MK Safety Net

Please read these amazing essays, letter and stories from MKs who went through this long before we did.

A Petri Dish for Abuse.

The Children

“The second component in the Petri dish was the child, now known as missionary kids, or MKs.  The first seven years of life were almost idyllic – Mom and Dad close by, room to run and play, friends on hand.  At age seven, however, everything changed.  At age seven the MK was sent away to a boarding school, often several days’ travel away, for nine months out of the year.  Letters from home arrived but all letters back to Mom and Dad were read before they were dispatched.  The seven year old had to be fully self-sufficient, able to dress him/herself, take care of personal hygiene, maintain his or her room and clothes, do homework independently while responding to bells throughout the day heralding the next required activity – meal times, classes, homework time, prayer time, bed time, lights out time.  (One former MKs counts 17 bells each and every day.)  Many schools limited contact between siblings.  The goal was to make these little ones independent and to do so as quickly and efficiently as possible.  There was not enough time to pay individual attention even to the youngest in the dormitory.

The moment of separation from parents was painful and wrenching for both parent and child.  The expectation, however, was that neither parent nor child would cry. To treat the moment with sadness was taken for resistance to God’s will.  For the child the separation created a sense of total abandonment.  For a seven year old, previously held close in a nurturing home environment, the abandonment could feel so extreme as to engender a fear for life itself – how was the child going to survive?  But, survive they did, for the life force in the human being is very strong.  Some children acted out by demonstrating neediness; some cried all the time; some developed a covert way to get what they needed; others simulated being strong by bullying others; some grew into the perfect boy or girl who was above reproach while suppressing all need, creativity and self-expression and others rebelled and paid dearly for it.”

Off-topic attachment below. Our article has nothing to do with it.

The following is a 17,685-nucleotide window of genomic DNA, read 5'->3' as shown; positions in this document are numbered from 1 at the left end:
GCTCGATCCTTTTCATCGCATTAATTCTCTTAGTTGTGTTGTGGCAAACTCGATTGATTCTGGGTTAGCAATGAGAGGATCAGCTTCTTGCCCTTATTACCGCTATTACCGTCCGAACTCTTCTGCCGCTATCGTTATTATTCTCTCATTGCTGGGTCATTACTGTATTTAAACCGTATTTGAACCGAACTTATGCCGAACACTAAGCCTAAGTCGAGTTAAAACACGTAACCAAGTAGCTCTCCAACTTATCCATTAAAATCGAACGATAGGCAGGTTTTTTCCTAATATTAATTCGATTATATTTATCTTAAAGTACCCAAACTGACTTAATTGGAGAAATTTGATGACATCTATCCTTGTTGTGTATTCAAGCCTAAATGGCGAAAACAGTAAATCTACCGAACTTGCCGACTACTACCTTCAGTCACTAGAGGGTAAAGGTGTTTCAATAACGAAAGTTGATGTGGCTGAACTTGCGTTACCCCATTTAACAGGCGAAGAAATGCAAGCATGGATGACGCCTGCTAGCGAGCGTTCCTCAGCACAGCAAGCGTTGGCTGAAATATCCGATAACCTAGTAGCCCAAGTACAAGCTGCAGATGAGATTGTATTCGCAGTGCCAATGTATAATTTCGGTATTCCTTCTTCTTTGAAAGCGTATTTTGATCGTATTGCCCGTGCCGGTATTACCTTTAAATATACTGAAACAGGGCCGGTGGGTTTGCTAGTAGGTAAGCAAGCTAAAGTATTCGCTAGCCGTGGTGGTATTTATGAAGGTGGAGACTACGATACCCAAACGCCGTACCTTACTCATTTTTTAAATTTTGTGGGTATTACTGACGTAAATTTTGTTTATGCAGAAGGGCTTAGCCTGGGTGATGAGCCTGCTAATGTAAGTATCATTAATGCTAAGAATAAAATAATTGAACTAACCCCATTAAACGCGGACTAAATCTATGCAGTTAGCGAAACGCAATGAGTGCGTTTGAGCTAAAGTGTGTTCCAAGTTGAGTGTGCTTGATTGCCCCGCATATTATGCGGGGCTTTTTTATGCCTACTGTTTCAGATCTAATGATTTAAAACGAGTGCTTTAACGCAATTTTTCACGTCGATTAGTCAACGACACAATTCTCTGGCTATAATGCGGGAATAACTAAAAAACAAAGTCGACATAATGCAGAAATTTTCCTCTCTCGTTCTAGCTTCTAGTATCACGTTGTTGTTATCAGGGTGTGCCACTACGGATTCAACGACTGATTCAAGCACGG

From The Role of Parents

There seems to be a major contradiction built into a missionary subculture whose whole reason for existence is to go around the world and “shout from the rooftops” that non-Christians are sinners and need to confess and repent. Yet when “sin is found within the camp”, the response so often is dead silence. As one MK victim stated so well: “my parent’s mission board was dedicated to two things: the Great Commission and the Great Cover-up!”

More Essays.         Letters from missionary parents.              MK Memoirs.

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5 Responses to MK Safety Net

  1. Craig Olson says:

    A TEAM missionary Molested my Son
    Please help me hold the leaders of TEAM mission responsible for allowing a pedophile to molest five boys including my own son without incurring any liability whatsoever (while I lost my life savings to medical and boarding school expenses).

  2. Beverly Shellrude Thompson says: